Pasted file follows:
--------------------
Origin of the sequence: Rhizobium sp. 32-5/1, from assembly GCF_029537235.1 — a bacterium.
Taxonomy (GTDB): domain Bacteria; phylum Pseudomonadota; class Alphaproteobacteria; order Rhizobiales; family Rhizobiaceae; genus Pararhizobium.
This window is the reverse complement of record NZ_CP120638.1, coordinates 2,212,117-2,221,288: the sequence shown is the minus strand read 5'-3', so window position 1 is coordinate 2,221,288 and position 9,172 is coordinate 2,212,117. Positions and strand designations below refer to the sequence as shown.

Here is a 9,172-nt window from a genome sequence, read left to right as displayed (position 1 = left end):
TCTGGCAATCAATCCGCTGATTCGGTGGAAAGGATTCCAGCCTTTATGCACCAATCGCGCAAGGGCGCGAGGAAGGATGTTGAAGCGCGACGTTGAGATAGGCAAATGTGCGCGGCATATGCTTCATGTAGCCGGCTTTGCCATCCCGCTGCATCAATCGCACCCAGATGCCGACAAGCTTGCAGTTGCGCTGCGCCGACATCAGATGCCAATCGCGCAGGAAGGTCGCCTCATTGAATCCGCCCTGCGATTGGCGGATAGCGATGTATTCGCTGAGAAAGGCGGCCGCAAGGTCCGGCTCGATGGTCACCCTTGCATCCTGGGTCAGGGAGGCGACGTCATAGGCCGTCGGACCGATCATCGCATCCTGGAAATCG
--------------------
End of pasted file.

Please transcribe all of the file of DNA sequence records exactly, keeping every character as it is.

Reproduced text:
Origin of the sequence: Rhizobium sp. 32-5/1, from assembly GCF_029537235.1 — a bacterium.
Taxonomy (GTDB): domain Bacteria; phylum Pseudomonadota; class Alphaproteobacteria; order Rhizobiales; family Rhizobiaceae; genus Pararhizobium.
This window is the reverse complement of record NZ_CP120638.1, coordinates 2,212,117-2,221,288: the sequence shown is the minus strand read 5'-3', so window position 1 is coordinate 2,221,288 and position 9,172 is coordinate 2,212,117. Positions and strand designations below refer to the sequence as shown.

Here is a 9,172-nt window from a genome sequence, read left to right as displayed (position 1 = left end):
TCTGGCAATCAATCCGCTGATTCGGTGGAAAGGATTCCAGCCTTTATGCACCAATCGCGCAAGGGCGCGAGGAAGGATGTTGAAGCGCGACGTTGAGATAGGCAAATGTGCGCGGCATATGCTTCATGTAGCCGGCTTTGCCATCCCGCTGCATCAATCGCACCCAGATGCCGACAAGCTTGCAGTTGCGCTGCGCCGACATCAGATGCCAATCGCGCAGGAAGGTCGCCTCATTGAATCCGCCCTGCGATTGGCGGATAGCGATGTATTCGCTGAGAAAGGCGGCCGCAAGGTCCGGCTCGATGGTCACCCTTGCATCCTGGGTCAGGGAGGCGACGTCATAGGCCGTCGGACCGATCATCGCATCCTGGAAATCG